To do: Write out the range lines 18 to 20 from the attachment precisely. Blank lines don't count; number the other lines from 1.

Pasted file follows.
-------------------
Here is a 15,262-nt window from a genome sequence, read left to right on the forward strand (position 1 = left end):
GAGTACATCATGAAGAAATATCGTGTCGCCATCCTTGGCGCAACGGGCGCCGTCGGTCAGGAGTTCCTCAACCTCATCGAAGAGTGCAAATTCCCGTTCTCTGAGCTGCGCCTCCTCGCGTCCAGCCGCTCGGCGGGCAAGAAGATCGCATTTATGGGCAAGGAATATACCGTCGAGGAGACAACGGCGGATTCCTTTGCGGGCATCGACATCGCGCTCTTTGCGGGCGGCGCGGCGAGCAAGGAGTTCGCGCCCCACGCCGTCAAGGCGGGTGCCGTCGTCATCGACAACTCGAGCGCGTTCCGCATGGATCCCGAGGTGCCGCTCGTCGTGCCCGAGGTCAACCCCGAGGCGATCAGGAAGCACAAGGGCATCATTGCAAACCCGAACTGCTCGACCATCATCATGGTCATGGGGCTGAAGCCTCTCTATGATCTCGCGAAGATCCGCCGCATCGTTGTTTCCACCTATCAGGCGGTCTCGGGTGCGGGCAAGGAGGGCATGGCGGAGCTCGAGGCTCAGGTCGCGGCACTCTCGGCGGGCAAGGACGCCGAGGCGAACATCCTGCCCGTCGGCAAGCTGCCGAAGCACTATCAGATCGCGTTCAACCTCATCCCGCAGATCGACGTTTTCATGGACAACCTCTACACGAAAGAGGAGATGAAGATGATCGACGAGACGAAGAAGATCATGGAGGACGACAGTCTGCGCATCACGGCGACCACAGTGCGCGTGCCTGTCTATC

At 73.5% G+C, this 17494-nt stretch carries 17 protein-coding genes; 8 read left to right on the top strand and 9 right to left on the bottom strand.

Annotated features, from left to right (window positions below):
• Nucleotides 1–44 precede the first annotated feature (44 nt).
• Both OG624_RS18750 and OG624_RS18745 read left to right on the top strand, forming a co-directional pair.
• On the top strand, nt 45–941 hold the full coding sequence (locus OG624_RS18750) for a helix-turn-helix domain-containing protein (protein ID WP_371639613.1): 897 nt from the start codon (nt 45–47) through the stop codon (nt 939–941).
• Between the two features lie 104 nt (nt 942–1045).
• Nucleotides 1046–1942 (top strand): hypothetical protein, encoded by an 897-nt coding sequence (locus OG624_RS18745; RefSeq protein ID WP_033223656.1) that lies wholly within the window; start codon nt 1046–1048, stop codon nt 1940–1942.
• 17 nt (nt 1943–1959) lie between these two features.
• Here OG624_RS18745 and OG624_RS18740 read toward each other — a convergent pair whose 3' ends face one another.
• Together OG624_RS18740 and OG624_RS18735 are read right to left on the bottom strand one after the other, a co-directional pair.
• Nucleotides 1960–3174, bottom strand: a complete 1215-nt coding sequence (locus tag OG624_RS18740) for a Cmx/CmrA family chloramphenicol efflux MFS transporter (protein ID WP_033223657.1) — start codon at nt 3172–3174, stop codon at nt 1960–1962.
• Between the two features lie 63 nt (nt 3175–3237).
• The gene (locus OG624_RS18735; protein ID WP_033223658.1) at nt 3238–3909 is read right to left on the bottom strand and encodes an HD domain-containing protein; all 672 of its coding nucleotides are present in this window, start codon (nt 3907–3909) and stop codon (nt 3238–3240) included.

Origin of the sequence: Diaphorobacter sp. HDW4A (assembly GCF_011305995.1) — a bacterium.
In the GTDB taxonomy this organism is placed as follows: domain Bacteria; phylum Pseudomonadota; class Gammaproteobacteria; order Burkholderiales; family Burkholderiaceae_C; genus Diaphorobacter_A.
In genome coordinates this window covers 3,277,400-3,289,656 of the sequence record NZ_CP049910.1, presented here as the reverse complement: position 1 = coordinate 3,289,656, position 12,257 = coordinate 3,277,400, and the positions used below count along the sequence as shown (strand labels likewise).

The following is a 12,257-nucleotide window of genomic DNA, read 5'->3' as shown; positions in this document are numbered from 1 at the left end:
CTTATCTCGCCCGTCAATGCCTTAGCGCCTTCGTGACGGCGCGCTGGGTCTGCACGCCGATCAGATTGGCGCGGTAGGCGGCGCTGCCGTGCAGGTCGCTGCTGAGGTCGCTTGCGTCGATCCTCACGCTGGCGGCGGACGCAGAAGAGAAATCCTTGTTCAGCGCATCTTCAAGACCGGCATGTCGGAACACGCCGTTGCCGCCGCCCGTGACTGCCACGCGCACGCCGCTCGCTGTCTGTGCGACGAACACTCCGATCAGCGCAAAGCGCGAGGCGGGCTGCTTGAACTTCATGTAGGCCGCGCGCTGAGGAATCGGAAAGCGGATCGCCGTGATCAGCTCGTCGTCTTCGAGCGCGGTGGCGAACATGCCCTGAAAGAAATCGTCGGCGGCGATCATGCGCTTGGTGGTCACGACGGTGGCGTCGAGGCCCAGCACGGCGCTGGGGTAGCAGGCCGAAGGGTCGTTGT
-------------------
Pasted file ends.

In genome coordinates this window covers 3,277,400-3,289,656 of the sequence record NZ_CP049910.1, presented here as the reverse complement: position 1 = coordinate 3,289,656, position 12,257 = coordinate 3,277,400, and the positions used below count along the sequence as shown (strand labels likewise).

The following is a 12,257-nucleotide window of genomic DNA, read 5'->3' as shown; positions in this document are numbered from 1 at the left end:
CTTATCTCGCCCGTCAATGCCTTAGCGCCTTCGTGACGGCGCGCTGGGTCTGCACGCCGATCAGATTGGCGCGGTAGGCGGCGCTGCCGTGCAGGTCGCTGCTGAGGTCGCTTGCGTCGATCCTCACGCTGGCGGCGGACGCAGAAGAGAAATCCTTGTTCAGCGCATCTTCAAGACCGGCATGTCGGAACACGCCGTTGCCGCCGCCCGTGACTGCCACGCGCACGCCGCTCGCTGTCTGTGCGACGAACACTCCGATCAGCGCAAAGCGCGAGGCGGGCTGCTTGAACTTCATGTAGGCCGCGCGCTGAGGAATCGGAAAGCGGATCGCCGTGATCAGCTCGTCGTCTTCGAGCGCGGTGGCGAACATGCCCTGAAAGAAATCGTCGGCGGCGATCATGCGCTTGGTGGTCACGACGGTGGCGTCGAGGCCCAGCACGGCGCTGGGGTAGCAGGCCGAAGGGTCGTTGT